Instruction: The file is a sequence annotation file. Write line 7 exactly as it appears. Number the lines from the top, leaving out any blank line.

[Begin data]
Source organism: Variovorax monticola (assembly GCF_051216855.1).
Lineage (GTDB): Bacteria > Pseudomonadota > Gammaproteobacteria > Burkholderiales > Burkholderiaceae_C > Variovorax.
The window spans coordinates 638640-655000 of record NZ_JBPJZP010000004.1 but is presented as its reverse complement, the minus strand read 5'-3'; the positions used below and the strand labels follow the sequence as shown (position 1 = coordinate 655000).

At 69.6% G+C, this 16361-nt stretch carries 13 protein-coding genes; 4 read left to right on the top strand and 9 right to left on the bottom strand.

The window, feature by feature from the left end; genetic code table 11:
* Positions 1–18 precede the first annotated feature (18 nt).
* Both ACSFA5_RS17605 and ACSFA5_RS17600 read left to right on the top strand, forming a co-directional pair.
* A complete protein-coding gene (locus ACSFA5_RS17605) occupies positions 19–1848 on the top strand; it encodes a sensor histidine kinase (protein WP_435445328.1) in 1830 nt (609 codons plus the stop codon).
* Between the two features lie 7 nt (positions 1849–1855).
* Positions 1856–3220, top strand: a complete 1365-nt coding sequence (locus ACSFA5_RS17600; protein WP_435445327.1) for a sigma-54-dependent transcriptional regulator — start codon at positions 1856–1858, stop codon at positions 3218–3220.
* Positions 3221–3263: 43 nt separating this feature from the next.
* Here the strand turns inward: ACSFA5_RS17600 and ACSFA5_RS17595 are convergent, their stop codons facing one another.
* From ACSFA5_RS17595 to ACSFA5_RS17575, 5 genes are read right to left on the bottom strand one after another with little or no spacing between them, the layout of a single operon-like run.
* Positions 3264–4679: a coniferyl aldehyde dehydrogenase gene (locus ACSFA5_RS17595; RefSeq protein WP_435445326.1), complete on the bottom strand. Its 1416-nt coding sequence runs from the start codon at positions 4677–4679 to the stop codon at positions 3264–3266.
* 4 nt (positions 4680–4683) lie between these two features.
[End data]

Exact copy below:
* Both ACSFA5_RS17605 and ACSFA5_RS17600 read left to right on the top strand, forming a co-directional pair.